Radiation Day One

Radiation Mask

Torture device for the claustrophobic.

Radiation started at 6:30am. When I arrive the mask is waiting for me. A few weeks ago they created a plastic cast of my head, shoulders, and upper chest. Laying on my back, the hardened mesh is laid in place and fastened to the table, locking me into place. No moving. No talking. I can’t open my mouth.

“Thumbs up if you’re ok.”

Through mesh and barely open eyelids a grid of green lasers appears, aligning equipment to cast to body to tumor. Science fiction meets real life.

I’m alone. The technicians have retreated to the room next door. A few short x-ray sounds, as machinery hovers above and around me. A tech returns, making mechanical adjustments, then disappears. Longer x-ray sounds now, first on my left, above me, on my right. Am I breathing too hard? Is it hitting the right spot?

And just like that it’s over. And it’s only 7am.

This will be the routine for the next four weeks. Side-effects are cumulative. Fatigue may worsen. Rashes might develop. Swallowing may become difficult. Weight loss is possible…sounds like a tea-party compared to chemo.

I feel good; rode 40 miles on Saturday, but the pneumonia still isn’t completely “resolved”. Four months on IV antibiotics is too long. We’ve had to change drugs four different times. Every three weeks, like clockwork my immune system creates antibodies–like an allergic reaction–and sends my ANC and white cell count falling. Is it better to have a functioning immune system or a body full of antibiotics? Who knows.

I still have the PICC line in my arm, but I’ve been off antibiotics for two weeks now. We’re trying to let my immune system recoup; hoping it can knock out whatever remains of of the bacterial infection in my lungs. My lab numbers have been steadily improving, but maintenance chemotherapy is on hold for the time being.

Life teaches us lessons in strange ways. My mom always told me that you should appreciate every experience and learning opportunity, even if its significance isn’t immediately apparent, because the knowledge, wisdom, and skills that we acquire will come to serve us later in life–though we might not appreciate it at the time.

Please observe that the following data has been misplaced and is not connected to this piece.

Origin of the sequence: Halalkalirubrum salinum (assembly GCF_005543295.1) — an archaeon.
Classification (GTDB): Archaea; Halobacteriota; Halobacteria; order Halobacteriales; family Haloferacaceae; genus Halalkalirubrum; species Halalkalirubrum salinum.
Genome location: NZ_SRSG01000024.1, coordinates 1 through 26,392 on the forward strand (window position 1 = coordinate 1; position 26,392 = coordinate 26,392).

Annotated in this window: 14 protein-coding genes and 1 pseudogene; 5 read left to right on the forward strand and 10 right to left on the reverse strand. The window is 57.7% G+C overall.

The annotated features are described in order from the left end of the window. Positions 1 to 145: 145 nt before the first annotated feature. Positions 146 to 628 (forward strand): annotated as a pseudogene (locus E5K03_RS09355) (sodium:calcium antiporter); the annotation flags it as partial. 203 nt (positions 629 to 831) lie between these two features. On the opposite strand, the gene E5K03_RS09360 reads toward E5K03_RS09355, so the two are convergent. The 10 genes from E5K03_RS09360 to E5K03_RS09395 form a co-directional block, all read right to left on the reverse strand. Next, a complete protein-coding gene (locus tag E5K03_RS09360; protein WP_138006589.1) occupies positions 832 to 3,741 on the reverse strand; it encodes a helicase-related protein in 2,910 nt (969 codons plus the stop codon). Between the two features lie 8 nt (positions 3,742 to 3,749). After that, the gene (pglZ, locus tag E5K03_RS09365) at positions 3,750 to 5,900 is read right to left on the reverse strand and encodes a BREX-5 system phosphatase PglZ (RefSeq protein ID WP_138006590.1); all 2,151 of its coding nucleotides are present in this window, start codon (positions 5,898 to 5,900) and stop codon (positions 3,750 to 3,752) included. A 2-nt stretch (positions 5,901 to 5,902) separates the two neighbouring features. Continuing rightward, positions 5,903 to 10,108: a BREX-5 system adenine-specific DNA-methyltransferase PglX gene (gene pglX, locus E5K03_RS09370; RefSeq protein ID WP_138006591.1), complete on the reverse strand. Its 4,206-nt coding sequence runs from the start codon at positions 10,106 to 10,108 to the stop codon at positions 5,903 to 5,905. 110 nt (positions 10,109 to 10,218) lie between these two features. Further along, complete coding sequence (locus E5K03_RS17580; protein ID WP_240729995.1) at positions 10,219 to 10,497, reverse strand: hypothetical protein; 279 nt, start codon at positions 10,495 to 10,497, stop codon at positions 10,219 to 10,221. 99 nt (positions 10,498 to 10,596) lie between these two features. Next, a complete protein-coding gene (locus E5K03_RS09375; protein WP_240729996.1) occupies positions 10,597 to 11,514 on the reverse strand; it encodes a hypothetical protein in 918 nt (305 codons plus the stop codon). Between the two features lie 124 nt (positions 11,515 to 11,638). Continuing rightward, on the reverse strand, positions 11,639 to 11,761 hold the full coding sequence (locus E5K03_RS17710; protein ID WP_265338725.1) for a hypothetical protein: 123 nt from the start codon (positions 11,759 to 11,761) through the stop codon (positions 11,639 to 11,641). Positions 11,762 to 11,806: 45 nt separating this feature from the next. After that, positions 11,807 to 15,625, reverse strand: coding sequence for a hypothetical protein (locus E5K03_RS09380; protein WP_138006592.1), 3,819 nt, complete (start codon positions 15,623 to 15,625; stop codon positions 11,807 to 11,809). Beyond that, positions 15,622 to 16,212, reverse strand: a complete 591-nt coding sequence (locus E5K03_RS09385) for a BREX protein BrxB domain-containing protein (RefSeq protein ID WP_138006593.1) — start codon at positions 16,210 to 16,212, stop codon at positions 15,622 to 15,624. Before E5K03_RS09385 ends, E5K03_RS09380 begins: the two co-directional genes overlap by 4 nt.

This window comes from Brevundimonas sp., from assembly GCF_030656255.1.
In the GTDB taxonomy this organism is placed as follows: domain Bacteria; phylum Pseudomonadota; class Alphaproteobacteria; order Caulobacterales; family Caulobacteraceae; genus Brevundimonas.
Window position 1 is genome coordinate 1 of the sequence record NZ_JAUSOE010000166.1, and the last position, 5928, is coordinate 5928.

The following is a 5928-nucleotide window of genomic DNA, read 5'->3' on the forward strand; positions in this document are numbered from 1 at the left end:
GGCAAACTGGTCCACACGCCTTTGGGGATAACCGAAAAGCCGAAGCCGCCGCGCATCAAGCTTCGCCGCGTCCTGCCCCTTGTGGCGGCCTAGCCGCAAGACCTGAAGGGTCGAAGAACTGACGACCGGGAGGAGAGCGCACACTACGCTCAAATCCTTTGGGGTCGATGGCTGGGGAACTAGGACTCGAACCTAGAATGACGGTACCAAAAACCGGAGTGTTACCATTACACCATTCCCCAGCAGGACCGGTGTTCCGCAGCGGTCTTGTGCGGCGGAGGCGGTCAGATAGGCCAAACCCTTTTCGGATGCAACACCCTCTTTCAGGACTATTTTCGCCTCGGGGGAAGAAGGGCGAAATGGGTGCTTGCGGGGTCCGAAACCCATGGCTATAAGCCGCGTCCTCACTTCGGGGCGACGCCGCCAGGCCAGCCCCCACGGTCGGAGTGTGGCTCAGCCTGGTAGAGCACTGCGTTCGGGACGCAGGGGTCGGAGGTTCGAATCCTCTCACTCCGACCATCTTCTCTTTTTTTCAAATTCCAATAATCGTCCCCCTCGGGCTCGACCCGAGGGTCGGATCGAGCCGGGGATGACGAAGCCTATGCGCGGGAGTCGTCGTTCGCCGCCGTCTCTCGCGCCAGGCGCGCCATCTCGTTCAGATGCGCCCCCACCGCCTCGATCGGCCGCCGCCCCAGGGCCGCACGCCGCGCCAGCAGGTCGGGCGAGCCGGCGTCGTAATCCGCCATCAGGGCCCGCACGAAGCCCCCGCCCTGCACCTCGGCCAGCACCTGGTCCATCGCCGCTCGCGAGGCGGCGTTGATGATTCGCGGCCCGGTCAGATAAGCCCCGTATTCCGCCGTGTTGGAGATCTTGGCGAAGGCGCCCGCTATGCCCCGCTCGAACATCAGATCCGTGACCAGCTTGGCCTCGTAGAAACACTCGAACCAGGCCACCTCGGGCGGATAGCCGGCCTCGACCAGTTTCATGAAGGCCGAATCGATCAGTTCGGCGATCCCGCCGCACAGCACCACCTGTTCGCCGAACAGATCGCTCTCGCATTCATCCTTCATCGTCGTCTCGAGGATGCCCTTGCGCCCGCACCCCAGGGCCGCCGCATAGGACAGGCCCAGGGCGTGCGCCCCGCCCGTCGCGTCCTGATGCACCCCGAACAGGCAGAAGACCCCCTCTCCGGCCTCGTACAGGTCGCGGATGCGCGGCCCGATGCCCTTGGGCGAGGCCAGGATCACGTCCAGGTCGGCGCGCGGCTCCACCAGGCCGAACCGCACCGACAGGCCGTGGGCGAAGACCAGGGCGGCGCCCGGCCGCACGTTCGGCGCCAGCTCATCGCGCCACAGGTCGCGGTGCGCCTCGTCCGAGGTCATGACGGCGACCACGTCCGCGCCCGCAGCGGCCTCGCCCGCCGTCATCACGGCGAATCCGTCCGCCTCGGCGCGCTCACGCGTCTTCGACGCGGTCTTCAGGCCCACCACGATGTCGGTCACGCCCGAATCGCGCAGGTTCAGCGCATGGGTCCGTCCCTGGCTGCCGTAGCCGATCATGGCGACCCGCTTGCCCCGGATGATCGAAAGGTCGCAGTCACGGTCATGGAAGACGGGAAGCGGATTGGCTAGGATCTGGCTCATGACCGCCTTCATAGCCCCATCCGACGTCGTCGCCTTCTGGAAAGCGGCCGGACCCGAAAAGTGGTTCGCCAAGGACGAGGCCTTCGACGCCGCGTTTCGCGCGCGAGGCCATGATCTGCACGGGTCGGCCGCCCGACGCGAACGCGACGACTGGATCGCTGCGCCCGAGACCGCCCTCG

When I was a kid I loved to read. I had one particular set of books that I remember vividly. Short illustrated biographies of various historical figures, athletes, scientists, inventors, explorers, etc. Each story focused not only on a biographical subject, but on the values that each person lived by and the lessons to be learned through their life experience (After some quick googling, I found them; they’re called ValueTales). I never imagined at the time (How could’ve I?) how much these lessons would resonate with me later in life.

I didn’t have the whole set, but a few that stand out in my memory are The Importance of Courage (Jackie Robinson), Believing in Yourself (Louis Pasteur), and Facing a Challenge (Terry Fox). The Terry Fox story in particular is vivid in my memory: The Value of Facing a Challenge.

Terry Fox

Facing a Challenge

At 22 years old, Terry Fox lost a leg to cancer. While undergoing chemotherapy, he witnessed people–kids–dying of cancer. Terry decided that he wanted to do something to give cancer patients hope, and after hearing of a fellow amputee who had completed the New York Marathon, he was inspired. He decided that he was going to run across Canada, raising money for cancer research along the way.

He made it more than 3,000 miles before he was forced to abandon his Marathon For Hope. His cancer had returned. He sought treatment, but it was too late. Nothing could be done. At the time he was forced to abandon his run, Terry had raised $1.7 million. To date the Terry Fox Foundation (http://www.terryfox.org/) has raised more than $500 million to fund cancer research.

I was bored this afternoon and noticed that Into the Wind: The Story of Terry Fox (one of the ESPN 30 for 30 documentaries) is available on Netflix streaming. It is a sad (obviously) but incredibly inspiring story, and I highly recommend it if you haven’t seen it already.